Government U-turns on new rules to protect staff tips

Government U-turns on new rules to protect staff tips
The government has ditched plans to change the law to ensure restaurant and other hospitality staff get to keep 100% of their tips.
Last Autumn the government pledged to make it illegal for businesses to withhold tips from their workers after research found that many of them added a discretionary service charge to their customer’s bills but kept the money instead of passing it onto staff.
However, the dropping of the proposal from the Queen’s Speech (on 10 May) has been condemned by TUC boss Frances O’Grady, who labelled the move a betrayal and condemned the government for “conning working people”.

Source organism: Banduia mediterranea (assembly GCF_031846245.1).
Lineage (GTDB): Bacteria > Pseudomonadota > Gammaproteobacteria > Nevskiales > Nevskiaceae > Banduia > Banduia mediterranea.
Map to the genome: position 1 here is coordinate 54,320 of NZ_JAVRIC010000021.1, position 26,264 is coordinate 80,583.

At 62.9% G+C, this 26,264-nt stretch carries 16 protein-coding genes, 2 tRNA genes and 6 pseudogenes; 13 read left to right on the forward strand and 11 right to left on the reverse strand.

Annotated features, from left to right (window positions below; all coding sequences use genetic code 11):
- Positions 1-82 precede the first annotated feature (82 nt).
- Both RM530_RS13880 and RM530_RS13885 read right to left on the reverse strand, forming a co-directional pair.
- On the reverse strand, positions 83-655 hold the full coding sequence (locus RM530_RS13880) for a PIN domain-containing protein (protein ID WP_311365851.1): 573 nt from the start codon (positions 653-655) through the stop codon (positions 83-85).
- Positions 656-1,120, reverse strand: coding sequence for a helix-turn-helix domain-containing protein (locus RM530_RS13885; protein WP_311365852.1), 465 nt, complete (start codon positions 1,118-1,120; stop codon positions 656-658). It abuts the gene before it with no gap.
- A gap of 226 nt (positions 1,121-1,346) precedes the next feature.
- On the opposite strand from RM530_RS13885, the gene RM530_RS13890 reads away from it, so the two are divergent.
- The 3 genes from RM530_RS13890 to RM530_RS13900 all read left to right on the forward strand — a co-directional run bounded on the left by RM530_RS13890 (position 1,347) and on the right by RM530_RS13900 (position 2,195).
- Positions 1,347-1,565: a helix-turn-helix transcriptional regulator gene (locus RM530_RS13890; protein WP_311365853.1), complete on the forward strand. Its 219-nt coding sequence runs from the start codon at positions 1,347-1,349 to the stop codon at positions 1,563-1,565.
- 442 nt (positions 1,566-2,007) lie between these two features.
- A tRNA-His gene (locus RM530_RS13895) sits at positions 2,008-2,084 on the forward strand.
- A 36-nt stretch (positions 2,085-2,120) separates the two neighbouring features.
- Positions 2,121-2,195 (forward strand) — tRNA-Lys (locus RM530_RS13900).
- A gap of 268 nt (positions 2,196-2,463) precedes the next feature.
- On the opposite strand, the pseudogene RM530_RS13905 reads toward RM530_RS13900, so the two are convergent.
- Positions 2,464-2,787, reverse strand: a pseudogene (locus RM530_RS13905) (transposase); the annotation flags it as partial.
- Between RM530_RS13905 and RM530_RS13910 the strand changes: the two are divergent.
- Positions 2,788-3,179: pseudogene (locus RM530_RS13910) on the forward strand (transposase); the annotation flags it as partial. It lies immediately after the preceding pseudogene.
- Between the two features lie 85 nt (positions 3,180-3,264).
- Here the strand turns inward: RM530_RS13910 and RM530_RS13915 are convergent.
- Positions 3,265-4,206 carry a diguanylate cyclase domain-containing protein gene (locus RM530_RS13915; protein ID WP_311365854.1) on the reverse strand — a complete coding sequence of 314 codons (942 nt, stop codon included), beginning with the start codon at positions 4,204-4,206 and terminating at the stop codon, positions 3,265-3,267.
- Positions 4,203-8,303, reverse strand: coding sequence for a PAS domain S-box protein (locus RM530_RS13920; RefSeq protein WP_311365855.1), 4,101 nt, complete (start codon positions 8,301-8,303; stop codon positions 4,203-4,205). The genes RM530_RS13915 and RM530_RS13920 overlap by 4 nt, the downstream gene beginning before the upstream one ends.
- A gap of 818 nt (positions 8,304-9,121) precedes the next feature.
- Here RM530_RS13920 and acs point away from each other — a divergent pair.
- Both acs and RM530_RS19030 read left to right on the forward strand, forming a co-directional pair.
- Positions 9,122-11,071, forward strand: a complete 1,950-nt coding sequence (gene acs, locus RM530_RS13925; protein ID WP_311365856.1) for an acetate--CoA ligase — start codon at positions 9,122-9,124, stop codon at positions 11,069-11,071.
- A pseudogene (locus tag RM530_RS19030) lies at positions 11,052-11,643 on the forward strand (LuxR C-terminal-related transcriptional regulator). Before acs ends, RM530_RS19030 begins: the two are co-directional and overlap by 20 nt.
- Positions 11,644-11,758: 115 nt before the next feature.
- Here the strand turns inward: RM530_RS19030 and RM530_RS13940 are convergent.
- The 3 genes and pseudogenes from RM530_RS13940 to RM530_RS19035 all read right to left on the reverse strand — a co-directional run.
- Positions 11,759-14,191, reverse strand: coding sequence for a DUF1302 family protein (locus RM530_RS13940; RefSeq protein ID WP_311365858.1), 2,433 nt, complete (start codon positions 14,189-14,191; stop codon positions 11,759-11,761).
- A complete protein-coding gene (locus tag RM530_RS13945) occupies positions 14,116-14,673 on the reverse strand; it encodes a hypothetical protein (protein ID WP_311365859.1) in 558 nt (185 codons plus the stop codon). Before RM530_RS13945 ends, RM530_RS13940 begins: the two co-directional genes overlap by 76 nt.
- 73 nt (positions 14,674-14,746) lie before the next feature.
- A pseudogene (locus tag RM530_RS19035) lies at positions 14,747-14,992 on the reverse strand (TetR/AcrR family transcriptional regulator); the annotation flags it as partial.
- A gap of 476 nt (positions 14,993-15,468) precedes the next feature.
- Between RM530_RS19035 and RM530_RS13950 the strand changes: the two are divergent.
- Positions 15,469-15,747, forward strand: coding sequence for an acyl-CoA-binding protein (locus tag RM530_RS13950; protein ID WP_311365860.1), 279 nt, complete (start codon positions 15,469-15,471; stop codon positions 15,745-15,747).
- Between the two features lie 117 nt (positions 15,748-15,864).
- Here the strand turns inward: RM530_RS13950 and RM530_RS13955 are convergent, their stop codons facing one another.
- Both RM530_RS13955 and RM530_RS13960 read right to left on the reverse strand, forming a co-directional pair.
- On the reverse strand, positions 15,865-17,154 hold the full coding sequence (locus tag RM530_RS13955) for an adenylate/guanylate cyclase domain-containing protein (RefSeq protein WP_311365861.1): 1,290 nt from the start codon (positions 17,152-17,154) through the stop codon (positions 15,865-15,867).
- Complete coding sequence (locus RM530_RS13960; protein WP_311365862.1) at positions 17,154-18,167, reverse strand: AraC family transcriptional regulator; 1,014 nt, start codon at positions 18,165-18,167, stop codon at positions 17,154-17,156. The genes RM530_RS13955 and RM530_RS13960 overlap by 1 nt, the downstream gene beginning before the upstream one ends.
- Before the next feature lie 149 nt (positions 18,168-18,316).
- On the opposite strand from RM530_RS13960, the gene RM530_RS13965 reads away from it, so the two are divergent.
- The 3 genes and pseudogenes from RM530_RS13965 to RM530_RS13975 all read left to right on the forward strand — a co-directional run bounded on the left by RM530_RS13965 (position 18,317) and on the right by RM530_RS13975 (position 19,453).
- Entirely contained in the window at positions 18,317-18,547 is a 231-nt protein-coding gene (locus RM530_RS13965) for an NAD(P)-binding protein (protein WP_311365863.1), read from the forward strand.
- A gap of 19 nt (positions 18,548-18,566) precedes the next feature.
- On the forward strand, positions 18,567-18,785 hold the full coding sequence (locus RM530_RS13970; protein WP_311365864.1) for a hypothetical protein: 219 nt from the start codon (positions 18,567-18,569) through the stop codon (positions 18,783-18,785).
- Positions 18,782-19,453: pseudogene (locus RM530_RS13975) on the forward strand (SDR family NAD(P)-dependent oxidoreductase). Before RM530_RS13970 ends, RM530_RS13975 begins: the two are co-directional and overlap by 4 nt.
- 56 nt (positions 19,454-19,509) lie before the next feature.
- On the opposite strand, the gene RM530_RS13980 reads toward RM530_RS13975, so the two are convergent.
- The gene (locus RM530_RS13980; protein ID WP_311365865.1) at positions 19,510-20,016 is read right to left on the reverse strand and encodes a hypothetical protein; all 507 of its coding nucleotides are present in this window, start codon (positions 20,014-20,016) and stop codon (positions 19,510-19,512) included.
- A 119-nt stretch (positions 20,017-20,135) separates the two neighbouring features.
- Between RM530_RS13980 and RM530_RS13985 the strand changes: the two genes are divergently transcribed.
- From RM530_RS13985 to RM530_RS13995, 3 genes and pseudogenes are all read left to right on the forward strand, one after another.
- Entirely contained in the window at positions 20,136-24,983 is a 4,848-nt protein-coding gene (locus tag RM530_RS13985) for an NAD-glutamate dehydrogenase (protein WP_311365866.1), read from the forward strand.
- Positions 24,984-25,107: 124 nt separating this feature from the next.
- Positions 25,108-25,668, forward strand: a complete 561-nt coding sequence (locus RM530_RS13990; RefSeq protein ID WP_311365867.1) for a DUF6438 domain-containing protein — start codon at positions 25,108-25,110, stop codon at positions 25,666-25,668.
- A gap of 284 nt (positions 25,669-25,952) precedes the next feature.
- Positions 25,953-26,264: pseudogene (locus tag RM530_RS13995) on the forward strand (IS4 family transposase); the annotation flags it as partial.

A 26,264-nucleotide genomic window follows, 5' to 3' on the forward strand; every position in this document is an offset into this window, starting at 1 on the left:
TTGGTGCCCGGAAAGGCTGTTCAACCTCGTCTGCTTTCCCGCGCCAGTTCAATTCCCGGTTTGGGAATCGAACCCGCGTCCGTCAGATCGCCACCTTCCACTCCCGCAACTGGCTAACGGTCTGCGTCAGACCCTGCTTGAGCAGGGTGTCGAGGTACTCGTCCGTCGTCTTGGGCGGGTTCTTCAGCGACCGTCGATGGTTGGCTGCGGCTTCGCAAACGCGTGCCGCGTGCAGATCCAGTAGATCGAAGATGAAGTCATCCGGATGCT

The plan has been dropped “for the foreseeable future” according to one senior government official as reported in The Times. This means that the proposal will not be on the government’s agenda of policies to be pushed through parliament. Ministers had hoped to include the change into a proposed employment bill; however, that legislation has now been shelved.
Under existing legislation tips cannot count towards minimum wage pay. However, many staff working in hospitality are paid either the National Living Wage or National Minimum Wage and so tipping is strongly encouraged. Service charges, which are not the same as a tip, can be added to bills as either “discretionary” or “compulsory.” Nevertheless, these charges are subject to no specific legal rules and therefore businesses can decide whether to keep the charges to cover other business costs or pass it onto employees.